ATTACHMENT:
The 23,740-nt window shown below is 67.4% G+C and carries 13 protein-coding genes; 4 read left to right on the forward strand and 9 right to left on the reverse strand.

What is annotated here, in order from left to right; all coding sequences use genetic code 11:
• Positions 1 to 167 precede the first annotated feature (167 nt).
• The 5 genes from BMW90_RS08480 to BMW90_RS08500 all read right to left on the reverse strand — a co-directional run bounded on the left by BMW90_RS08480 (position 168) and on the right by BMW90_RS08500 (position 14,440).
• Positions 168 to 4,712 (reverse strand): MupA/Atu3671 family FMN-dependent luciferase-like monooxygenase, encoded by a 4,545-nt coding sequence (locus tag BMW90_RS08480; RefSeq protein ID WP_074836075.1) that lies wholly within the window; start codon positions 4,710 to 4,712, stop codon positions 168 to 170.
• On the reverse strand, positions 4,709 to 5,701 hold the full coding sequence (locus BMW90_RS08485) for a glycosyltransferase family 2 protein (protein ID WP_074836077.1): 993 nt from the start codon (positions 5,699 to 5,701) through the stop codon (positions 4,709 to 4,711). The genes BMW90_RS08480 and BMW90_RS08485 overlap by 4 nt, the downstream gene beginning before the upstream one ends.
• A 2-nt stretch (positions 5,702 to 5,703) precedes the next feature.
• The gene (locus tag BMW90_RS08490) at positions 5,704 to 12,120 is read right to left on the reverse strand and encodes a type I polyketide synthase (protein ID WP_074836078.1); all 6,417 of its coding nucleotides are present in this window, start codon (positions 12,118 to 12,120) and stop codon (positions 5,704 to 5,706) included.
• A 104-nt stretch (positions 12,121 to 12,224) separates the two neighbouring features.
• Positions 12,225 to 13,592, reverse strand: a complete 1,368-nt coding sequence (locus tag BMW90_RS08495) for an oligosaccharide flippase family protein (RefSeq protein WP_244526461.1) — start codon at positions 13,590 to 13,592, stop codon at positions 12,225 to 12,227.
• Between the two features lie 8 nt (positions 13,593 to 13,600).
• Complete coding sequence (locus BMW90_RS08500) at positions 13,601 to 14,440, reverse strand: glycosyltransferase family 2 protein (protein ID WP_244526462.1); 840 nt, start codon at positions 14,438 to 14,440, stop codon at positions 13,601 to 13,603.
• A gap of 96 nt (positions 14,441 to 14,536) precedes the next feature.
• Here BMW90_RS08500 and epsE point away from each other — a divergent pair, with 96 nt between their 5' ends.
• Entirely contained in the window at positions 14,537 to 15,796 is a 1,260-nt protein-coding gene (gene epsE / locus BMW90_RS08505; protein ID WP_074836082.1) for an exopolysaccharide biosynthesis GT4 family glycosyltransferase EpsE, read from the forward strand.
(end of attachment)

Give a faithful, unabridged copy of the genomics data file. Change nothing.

The 23,740-nt window shown below is 67.4% G+C and carries 13 protein-coding genes; 4 read left to right on the forward strand and 9 right to left on the reverse strand.

What is annotated here, in order from left to right; all coding sequences use genetic code 11:
• Positions 1 to 167 precede the first annotated feature (167 nt).
• The 5 genes from BMW90_RS08480 to BMW90_RS08500 all read right to left on the reverse strand — a co-directional run bounded on the left by BMW90_RS08480 (position 168) and on the right by BMW90_RS08500 (position 14,440).
• Positions 168 to 4,712 (reverse strand): MupA/Atu3671 family FMN-dependent luciferase-like monooxygenase, encoded by a 4,545-nt coding sequence (locus tag BMW90_RS08480; RefSeq protein ID WP_074836075.1) that lies wholly within the window; start codon positions 4,710 to 4,712, stop codon positions 168 to 170.
• On the reverse strand, positions 4,709 to 5,701 hold the full coding sequence (locus BMW90_RS08485) for a glycosyltransferase family 2 protein (protein ID WP_074836077.1): 993 nt from the start codon (positions 5,699 to 5,701) through the stop codon (positions 4,709 to 4,711). The genes BMW90_RS08480 and BMW90_RS08485 overlap by 4 nt, the downstream gene beginning before the upstream one ends.
• A 2-nt stretch (positions 5,702 to 5,703) precedes the next feature.
• The gene (locus tag BMW90_RS08490) at positions 5,704 to 12,120 is read right to left on the reverse strand and encodes a type I polyketide synthase (protein ID WP_074836078.1); all 6,417 of its coding nucleotides are present in this window, start codon (positions 12,118 to 12,120) and stop codon (positions 5,704 to 5,706) included.
• A 104-nt stretch (positions 12,121 to 12,224) separates the two neighbouring features.
• Positions 12,225 to 13,592, reverse strand: a complete 1,368-nt coding sequence (locus tag BMW90_RS08495) for an oligosaccharide flippase family protein (RefSeq protein WP_244526461.1) — start codon at positions 13,590 to 13,592, stop codon at positions 12,225 to 12,227.
• Between the two features lie 8 nt (positions 13,593 to 13,600).
• Complete coding sequence (locus BMW90_RS08500) at positions 13,601 to 14,440, reverse strand: glycosyltransferase family 2 protein (protein ID WP_244526462.1); 840 nt, start codon at positions 14,438 to 14,440, stop codon at positions 13,601 to 13,603.
• A gap of 96 nt (positions 14,441 to 14,536) precedes the next feature.
• Here BMW90_RS08500 and epsE point away from each other — a divergent pair, with 96 nt between their 5' ends.
• Entirely contained in the window at positions 14,537 to 15,796 is a 1,260-nt protein-coding gene (gene epsE / locus BMW90_RS08505; protein ID WP_074836082.1) for an exopolysaccharide biosynthesis GT4 family glycosyltransferase EpsE, read from the forward strand.